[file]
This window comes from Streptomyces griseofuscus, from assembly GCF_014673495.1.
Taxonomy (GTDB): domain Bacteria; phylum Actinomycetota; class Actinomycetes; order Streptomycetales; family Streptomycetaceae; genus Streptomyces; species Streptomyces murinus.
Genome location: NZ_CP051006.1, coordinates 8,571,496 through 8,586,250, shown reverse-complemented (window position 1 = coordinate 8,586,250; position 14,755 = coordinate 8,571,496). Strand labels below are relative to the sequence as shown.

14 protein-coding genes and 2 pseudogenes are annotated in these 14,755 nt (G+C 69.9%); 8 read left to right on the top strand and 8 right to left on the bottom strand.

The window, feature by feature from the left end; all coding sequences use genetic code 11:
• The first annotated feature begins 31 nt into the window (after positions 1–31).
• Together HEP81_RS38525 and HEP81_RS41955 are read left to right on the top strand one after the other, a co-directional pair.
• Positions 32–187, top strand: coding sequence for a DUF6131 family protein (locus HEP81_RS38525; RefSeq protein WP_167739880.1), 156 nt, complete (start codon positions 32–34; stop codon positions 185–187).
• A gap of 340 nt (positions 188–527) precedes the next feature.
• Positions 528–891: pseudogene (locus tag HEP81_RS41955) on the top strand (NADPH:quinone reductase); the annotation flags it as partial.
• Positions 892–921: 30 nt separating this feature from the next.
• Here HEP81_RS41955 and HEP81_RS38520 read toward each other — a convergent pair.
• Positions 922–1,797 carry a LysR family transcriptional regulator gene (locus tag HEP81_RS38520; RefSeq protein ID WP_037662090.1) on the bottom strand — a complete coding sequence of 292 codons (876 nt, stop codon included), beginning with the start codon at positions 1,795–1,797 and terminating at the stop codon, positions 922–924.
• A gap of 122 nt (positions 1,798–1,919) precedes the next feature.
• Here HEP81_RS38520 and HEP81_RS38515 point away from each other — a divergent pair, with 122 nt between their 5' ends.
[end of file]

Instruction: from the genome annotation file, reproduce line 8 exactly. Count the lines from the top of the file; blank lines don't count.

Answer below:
• Positions 32–187, top strand: coding sequence for a DUF6131 family protein (locus HEP81_RS38525; RefSeq protein WP_167739880.1), 156 nt, complete (start codon positions 32–34; stop codon positions 185–187).